Students asked to use internet judiciously

school children at ICT labMr Andrews K. Mensah, Registrar of a circuit court in Ho said at the weekend that students cannot continue to demonstrate ill-will towards technological knowledge acquisition in the 21st century and succeed.
He observed that the grandeur of the social media had taken the better part of students learning time at the expense of using the medium to research, deepen knowledge and become highly versatile and marketable in an era of limited avenues for employment.
Speaking to the Ghana News Agency in an interview, Mr Mensah said if the time students spent on social media could be translated into serious academic work, that would help deepen innovation, knowledge branding, entrepreneurship and scholarship.
He recounted periods past, where parents could make reading and especially newspaper, part of the regimented growing up training models at home, which had been shelved to what he described as “Modernisation”.
“You find students seriously glued to their Android phones, tablets and computers, deep in the night, using Facebook, Instagram, Twitter LinkedIn, Pinterest, Google, Tumblr, etc and dutifully chatting time away.”
Mr Mensah said: “We are again in an era of frenzy for entertainment through music and movies,” and these seemed to be consuming the man hours students needed to justify their academic inclusion but being wasted.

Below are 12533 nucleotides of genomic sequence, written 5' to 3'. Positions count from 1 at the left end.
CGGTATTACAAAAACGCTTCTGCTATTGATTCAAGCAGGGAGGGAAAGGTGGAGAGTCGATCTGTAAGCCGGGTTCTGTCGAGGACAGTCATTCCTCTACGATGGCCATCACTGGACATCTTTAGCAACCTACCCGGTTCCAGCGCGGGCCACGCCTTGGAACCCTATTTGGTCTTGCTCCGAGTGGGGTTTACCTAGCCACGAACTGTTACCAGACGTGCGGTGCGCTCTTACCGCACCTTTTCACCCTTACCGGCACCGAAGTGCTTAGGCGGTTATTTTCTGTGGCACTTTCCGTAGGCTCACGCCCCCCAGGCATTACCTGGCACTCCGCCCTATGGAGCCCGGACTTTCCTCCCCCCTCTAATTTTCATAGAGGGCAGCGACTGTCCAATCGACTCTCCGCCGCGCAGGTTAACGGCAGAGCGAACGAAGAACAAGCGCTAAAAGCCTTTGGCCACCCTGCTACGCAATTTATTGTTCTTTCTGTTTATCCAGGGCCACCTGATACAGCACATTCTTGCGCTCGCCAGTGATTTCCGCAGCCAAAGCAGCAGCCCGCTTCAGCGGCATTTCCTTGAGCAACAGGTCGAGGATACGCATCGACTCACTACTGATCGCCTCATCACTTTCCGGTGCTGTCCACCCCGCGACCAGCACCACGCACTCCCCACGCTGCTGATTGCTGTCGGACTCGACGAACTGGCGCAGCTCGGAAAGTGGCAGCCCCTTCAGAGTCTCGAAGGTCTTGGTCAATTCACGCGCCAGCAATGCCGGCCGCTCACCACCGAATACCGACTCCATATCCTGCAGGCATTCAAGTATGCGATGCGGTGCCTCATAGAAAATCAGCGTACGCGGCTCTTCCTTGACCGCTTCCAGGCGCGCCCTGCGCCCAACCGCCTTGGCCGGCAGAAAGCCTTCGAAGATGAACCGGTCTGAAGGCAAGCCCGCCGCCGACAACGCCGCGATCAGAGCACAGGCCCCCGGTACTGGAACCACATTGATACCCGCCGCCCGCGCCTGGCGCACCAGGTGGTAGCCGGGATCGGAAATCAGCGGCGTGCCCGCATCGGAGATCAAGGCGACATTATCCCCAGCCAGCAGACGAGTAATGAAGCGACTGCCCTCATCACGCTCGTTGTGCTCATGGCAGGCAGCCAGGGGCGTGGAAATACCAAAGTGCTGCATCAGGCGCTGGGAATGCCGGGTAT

He said Information, Communication and Technology (ICT) should have opened greater opportunities for the youth to improve on their academic performance than “the social media craze”.
Mr Mensah said the overarching effect of social media sites was that students spent too much time socialising on the internet and lesser time in person.
He said one positive attribution to fun-filled social media enabled students to multi-task and network, adding beyond this, “Academic work is more paramount”.
The Registrar urged duty bearers and the academia to set agenda for students and the youth in general, to guard and guide their usage of ICT.
Mr Mensah appealed to parents, the first point of contact for students, to step up their monitoring and supervisory roles, and challenged students to use social media constructively to be informed and well-educated.
According to data from the National Communication Authority, the number of mobile data subscribers rose to 18 million from 17.7 million in December 2015.



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